The U.S. Department of Education’s Office for Civil Rights (OCR) is urging teachers across the nation to address the “troubling” rise of harassment and bullying of Asian students amid the spread of the new coronavirus, or COVID-19.
“There has been an increasing number of news reports regarding stereotyping, harassment, and bullying directed at persons perceived to be of Chinese American or, more generally, Asian descent, including students,” Assistant Secretary for Civil Rights Kenneth L. Marcus wrote in a Mar. 4 letter to educators. Marcus said the rise of such incidents is a “particular concern” of U.S. Secretary of Education Betsy DeVos.
“Some individuals may regrettably turn toward racial or ethnic stereotypes. Worse, ethnic harassment or bullying exacerbates hatred, harms students, and is never justified,” Marcus wrote. “These incidents can create a climate of misunderstanding and fear. This hurts all of us.”
The OCR advised that schools, colleges, and universities to follow to recommendations from the Education Department and the Centers of Disease Control and Prevention (CDC) to avoid bias when making health-related decisions. It also reminded the schools that in some circumstances, they might need to investigate and take reasonable steps to end bullying and harassment as required by the federal law.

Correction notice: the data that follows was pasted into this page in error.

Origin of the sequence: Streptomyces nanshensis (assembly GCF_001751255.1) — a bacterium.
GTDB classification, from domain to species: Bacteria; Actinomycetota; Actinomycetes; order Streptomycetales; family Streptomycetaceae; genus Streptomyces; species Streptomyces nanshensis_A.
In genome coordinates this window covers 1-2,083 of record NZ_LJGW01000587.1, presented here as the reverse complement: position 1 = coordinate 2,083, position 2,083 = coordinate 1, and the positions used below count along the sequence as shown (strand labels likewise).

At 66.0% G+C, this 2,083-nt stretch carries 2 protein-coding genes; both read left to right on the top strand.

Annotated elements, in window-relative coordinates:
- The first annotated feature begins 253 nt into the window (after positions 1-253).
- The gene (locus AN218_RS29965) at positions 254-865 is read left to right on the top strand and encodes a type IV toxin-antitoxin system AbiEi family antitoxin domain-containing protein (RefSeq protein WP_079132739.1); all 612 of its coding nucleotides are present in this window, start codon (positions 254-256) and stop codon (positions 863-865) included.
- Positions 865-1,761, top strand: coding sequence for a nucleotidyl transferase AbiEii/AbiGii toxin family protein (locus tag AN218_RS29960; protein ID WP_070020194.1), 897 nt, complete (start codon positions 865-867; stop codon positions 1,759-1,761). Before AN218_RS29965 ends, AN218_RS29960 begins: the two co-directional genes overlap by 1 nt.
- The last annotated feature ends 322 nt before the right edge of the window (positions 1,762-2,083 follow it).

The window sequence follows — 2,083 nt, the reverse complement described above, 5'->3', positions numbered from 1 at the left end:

In a guidance released this week, the CDC noted the fact that some individuals in American colleges and universities are experiencing stigma and discrimination related to COVID-19, including those with Asian, especially Chinese, ancestry, as well as some returning travelers and emergency responders who may have been exposed to the virus.
“It is important for IHE to provide accurate and timely information about COVID-19 to students, staff, and faculty to minimize the potential for stigma on college and university campuses,” the CDC guidance reads, with a link to a section of its website dedicated to dealing with the stigmatization of COVID-19.
According to the CDC, people with Asian ancestry are not at greater or lesser risk of spreading COVID-19 than other Americans, as long as they do not live in or have not recently been in an area of ongoing spread of the virus that causes COVID-19 or have not been in contact with a person who is a confirmed or suspected case of COVID-19.
“Please do not let fear or panic guide your actions,” said Nancy Messonnier, director of the CDC’s National Center for Immunization and Respiratory Diseases, during a Jan. 31 telebriefing. “Please do not assume that just because someone is of Asian descent that they have this new coronavirus. There are about 4 million Chinese-Americans in this country. We recognize the uncertainty of the current situation.”